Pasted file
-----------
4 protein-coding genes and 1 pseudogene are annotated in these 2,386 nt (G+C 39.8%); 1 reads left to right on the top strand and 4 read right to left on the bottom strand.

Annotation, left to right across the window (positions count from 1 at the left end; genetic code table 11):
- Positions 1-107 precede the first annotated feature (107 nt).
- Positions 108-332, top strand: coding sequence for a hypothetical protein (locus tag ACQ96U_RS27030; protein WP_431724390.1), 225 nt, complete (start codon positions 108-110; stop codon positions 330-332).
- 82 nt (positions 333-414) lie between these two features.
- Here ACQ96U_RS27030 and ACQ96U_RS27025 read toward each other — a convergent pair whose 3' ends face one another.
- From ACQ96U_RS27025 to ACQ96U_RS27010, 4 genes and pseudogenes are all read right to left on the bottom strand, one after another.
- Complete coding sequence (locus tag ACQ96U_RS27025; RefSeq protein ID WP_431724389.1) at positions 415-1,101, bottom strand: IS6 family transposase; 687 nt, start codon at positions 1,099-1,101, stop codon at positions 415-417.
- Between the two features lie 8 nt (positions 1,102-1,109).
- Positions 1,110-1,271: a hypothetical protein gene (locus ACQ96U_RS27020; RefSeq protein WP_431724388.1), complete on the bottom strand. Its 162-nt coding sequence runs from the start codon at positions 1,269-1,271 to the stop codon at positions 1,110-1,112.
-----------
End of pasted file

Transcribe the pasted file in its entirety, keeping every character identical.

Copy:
4 protein-coding genes and 1 pseudogene are annotated in these 2,386 nt (G+C 39.8%); 1 reads left to right on the top strand and 4 read right to left on the bottom strand.

Annotation, left to right across the window (positions count from 1 at the left end; genetic code table 11):
- Positions 1-107 precede the first annotated feature (107 nt).
- Positions 108-332, top strand: coding sequence for a hypothetical protein (locus tag ACQ96U_RS27030; protein WP_431724390.1), 225 nt, complete (start codon positions 108-110; stop codon positions 330-332).
- 82 nt (positions 333-414) lie between these two features.
- Here ACQ96U_RS27030 and ACQ96U_RS27025 read toward each other — a convergent pair whose 3' ends face one another.
- From ACQ96U_RS27025 to ACQ96U_RS27010, 4 genes and pseudogenes are all read right to left on the bottom strand, one after another.
- Complete coding sequence (locus tag ACQ96U_RS27025; RefSeq protein ID WP_431724389.1) at positions 415-1,101, bottom strand: IS6 family transposase; 687 nt, start codon at positions 1,099-1,101, stop codon at positions 415-417.
- Between the two features lie 8 nt (positions 1,102-1,109).
- Positions 1,110-1,271: a hypothetical protein gene (locus ACQ96U_RS27020; RefSeq protein WP_431724388.1), complete on the bottom strand. Its 162-nt coding sequence runs from the start codon at positions 1,269-1,271 to the stop codon at positions 1,110-1,112.